When your business faces times of financial constraint. As a business person, you need to consider approaching sources of financing. Either it is from microfinance institutions, banks, and others that are available to the business industry. What could make your business not get access to these loans? What is a net 30 account, and will it help? There are many questions that business owners have since lenders consider certain factors as they check your business creditworthiness. In this article are 5 things lenders consider before extending credit to your business.
- Your repayment history
This is a priority to every lender before they extend any credit to your business. They get this report from the credit bureaus, for it has information on your credit inquiries, credit accounts, and your last history repayment. One of the main indicators that they check, is the number of times you default on payments. This is vital for a poor credit repayment record will lead you to get no credit from any lender. Therefore, it is best to pay your bills on time. When your repayment history is good, the lender will be confident that you will repay their money. Thus, increasing the chances of getting business loans from various lenders.
- The collateral you pledge as security
Available collateral is important as you apply to various institutions as it is a form of security. Lenders can sell these assets to recover their money. In case you are not able to repay the loan. Types of collateral they consider are land, real estate, and machinery. Therefore, if your business has valuable assets, it is easy for you to get loans approved quickly. Optionally, you can consider going for unsecured loans, only that you need to have a good repayment history, a high credit score, and a very stable business. Notably, in a case where the value of your collateral is depreciated. It is better to apply for a small loan that will match the collateral value.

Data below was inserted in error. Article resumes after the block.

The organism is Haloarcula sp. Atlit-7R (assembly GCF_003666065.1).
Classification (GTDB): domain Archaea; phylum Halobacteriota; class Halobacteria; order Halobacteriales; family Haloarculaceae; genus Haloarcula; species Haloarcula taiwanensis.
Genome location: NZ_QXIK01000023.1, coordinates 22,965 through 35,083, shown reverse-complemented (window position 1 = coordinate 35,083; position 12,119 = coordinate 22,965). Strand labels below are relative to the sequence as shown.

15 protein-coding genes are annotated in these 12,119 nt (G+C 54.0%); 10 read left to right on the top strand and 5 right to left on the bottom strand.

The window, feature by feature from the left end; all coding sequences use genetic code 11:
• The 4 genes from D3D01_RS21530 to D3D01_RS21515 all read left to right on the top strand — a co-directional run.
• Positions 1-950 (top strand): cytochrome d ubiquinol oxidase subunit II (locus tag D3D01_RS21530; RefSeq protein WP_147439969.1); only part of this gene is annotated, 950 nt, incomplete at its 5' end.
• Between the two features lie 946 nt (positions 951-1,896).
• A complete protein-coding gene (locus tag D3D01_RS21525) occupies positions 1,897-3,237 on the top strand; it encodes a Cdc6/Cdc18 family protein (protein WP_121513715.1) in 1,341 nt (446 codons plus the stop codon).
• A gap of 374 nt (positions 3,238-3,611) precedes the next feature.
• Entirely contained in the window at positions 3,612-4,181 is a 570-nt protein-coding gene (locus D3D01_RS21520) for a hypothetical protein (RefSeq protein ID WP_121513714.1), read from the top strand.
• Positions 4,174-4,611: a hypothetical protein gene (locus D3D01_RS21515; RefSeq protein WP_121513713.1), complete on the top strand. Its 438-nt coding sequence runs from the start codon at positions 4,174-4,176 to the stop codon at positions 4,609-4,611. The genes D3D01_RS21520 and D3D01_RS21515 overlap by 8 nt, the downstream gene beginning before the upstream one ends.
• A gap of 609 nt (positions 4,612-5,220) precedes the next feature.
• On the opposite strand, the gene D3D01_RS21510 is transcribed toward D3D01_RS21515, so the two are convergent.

- Your business credit score
When you have a good business credit score, the higher the chances of getting a loan from various financial institutions. Hence your business credit score is an important factor in determining the creditworthiness of your business. Plus, it is not difficult for lenders to know your business. As they can access your business credit report from the credit bureaus. Therefore, you need to be aware of what they consider while calculating your score. For instance, how often you open a new credit account, your credit utilization ratio, how fast you clear your money, among many others.
- The debt to income ratio
Are you aware of the debt to income ratio of your business? This is another thing that determines your business creditworthiness. Calculating this ratio is easy, and any business owner can do it. Take the total amount of all your monthly obligations and divide it by the income generated monthly. Plus, the lower the ratio, the better it is, and it should not exceed 36. So, when your debt to income ratio is high, you may forfeit payment. When the lenders see your ratio is high. It is a red alert to lend money to your business. So, pay your debts to ensure you lower the ratio to a minimum point.
- The financial standing of a business
Banks and other financial institutions will need to see your last year’s financial statements. Also, have your cash flow statement and income statement. In this way, the lenders will get an insight into your company’s financial position. When you have a stable business, the lenders will grant you credit since they have a surety that you will repay the debt. In comparison to businesses that have so many debts that lenders will fear to risk their money. For this reason, ensure that the business you are running is financially stable.
In conclusion, consider the above if you want lenders to extend credit to you. Plus, building a creditworthy business is a great investment for your business so that you do not miss opportunities of getting various forms of credit from time to time. Also, ensure you work on your cash flows. So that you have a strong financial statement that you can show to your lenders.